Of all concealed carry rigs out there, wearing your gun in the pubic bone area (i.e. your crotch) allows for the some of the best weapon concealment and retention. Depending on the type of holster, the handle of the weapon can be above or below the beltline—for example SmartCarry (who possibly makes the most well known versions of this style holsters) or Thunder Wear are both designed for wearing just below the belt, but it’s possible to cinch the belt tight so the weapon handle is above the belt.
The nice thing about the latter two holsters is that they both allow the user to tuck in their shirts. Tucking in the shirt offers better concealability and it throws off anyone who may be looking for someone carrying a gun.
It’s worth mentioning here that it’s vitally important to not telegraph the location of your weapon by touching it often (which with the Smart Carry or Thunder Wear would make you appear to be a pervert) or allow the holster to “print”. Printing is any sort of visual indication on the outside of your clothes that would lead someone to believe you have more than yourself under your threads. Anybody with serious training in self-defense will notice printing, be it that the clothes don’t fit right or that the weapon is outright bulging.
Inside the Waistband vs. Outside the Waistband
The leather or kydex debate aside, in my expert opinion wearing a concealed carry firearm inside the waistband is the way to go. Though not the perfect solution to every situation, I think IWB holsters offer CCW holders the most overall: good concealment meets solid accessibility.
Carrying inside the waistband allows the gun to get closer to the body. This allows for good—or at least better—weapon retention. Having an IWB holster allows you to let your shirt hang over your gun, as demonstrated with my new custom-made Cardon Holster in the video.
Depending on your style or choice of clothing, tucking in your shirt may be important. There are tuckable IWB holsters (e.g. Blade-Tech), but tuckable holsters can sacrifice rapid access.
Concealed carry draw
Whenever you go for your concealed weapon, wherever on your body that weapon may be positioned, you’ll need to move your clothes to get to it—it doesn’t matter if you’re sporting a bra-holster or a small of the back holster, to get to your gun, you’re going to have to clear obstructions.
When clearing, remember, in a deadly encounter you’ll be under stress so use gross motor skills—deliberate movements that use large muscle groups like your whole arm or body. It doesn’t matter whether you’re shirt is tucked in or not, to get to your hipside gun, just grab your shirt with your opposite hand and pull the clothes as far off the weapon as possible—it’s better to over clear the your gun than get hung up on clothes during the draw because you weren’t forceful enough.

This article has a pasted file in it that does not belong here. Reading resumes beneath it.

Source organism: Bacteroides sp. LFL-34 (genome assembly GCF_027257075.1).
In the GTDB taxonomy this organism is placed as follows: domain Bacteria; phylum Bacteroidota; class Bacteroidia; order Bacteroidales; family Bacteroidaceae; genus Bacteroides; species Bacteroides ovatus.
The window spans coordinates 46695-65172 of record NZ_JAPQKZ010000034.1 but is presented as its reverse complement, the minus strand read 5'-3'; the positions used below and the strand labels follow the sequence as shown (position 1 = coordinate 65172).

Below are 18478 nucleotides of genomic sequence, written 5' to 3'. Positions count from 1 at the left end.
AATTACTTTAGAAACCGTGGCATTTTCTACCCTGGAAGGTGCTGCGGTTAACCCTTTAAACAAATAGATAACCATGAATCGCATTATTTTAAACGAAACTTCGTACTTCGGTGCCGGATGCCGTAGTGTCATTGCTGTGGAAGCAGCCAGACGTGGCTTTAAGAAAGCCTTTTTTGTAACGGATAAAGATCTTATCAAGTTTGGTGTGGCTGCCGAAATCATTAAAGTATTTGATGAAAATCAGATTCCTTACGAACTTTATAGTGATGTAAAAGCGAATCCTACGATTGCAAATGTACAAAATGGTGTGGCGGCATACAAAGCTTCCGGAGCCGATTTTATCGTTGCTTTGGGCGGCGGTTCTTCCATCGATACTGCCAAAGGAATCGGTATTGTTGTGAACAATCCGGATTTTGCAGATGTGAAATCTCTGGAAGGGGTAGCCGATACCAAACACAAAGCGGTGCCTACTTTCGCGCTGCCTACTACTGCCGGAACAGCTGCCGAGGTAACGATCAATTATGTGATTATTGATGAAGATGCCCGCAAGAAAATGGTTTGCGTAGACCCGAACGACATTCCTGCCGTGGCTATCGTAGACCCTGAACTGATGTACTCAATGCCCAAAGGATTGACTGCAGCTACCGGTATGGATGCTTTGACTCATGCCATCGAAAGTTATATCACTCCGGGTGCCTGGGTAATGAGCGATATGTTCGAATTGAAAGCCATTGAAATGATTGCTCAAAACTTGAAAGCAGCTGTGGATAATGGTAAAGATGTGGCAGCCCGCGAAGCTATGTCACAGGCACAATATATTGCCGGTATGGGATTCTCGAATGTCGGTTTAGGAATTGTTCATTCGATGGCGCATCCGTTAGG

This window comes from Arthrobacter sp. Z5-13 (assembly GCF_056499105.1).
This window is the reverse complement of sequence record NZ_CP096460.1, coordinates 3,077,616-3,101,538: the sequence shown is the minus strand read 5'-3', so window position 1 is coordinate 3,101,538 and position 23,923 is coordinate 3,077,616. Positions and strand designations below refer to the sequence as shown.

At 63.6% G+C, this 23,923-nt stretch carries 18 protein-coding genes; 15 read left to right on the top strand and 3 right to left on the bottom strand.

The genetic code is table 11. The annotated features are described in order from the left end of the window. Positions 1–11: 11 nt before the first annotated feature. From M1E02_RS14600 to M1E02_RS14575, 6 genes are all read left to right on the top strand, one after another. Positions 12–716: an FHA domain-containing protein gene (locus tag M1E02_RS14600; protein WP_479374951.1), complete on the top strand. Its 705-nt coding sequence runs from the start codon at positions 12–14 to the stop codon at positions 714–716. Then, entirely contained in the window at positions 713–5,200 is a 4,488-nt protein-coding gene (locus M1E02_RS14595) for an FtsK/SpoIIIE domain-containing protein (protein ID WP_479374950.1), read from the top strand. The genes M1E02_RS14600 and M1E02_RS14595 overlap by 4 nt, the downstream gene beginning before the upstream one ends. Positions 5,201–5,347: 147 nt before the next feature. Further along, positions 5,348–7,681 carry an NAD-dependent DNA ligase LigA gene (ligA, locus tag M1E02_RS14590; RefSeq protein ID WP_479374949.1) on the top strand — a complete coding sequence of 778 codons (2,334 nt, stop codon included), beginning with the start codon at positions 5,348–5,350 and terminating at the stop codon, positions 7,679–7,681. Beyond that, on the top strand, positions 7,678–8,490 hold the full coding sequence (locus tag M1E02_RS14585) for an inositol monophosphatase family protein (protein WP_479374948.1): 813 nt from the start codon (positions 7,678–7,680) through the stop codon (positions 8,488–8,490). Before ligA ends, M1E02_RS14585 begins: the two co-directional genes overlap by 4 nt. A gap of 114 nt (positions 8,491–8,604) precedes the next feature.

In the same vein, if you’re sporting a button-up shirt and happen to be wearing a belly band or a shoulder rig, you may consider busting through a button or simply leaving it unbuttoned.
Concealed carry reholstering
Unfortunately, too few people make reholstering a part of their CCW draw practice routine and too many people tend to point the muzzle of the weapon at their own hands when reholstering. Reholstering should be a part of any concealed carry draw practice regimen as it is essential, in those frantic moments after a self-defense shooting, you know exactly where your gun is.
Remember to decock the gun, keep your finger far away from the trigger and the holster. Be careful when holstering into a worn holster or a flat, pancake-style holster as these have caused accidental discharges in the past (floppy leather wedges in the trigger guard and depresses the trigger upon reholstering). The last thing you need is a hole in your leg.
Finally, practicing the draw (with the gun totally empty, of course) is very important. And, one other thing’s for sure: we are all creatures of habit. It’s a good idea to carry your weapon in the same place every time so in the heat of battle, the location, at least, will be known.
Until next time, continue to hone your skills and keep adding to your tactical toolbox.
Safety warning: Jeffrey Denning is a long time professional in the art of self-defense and any training methods or information he describes in his articles are intended to be put into practice only by serious shooters with proper training. Please read, but do not attempt anything posted here without first seeking out proper training.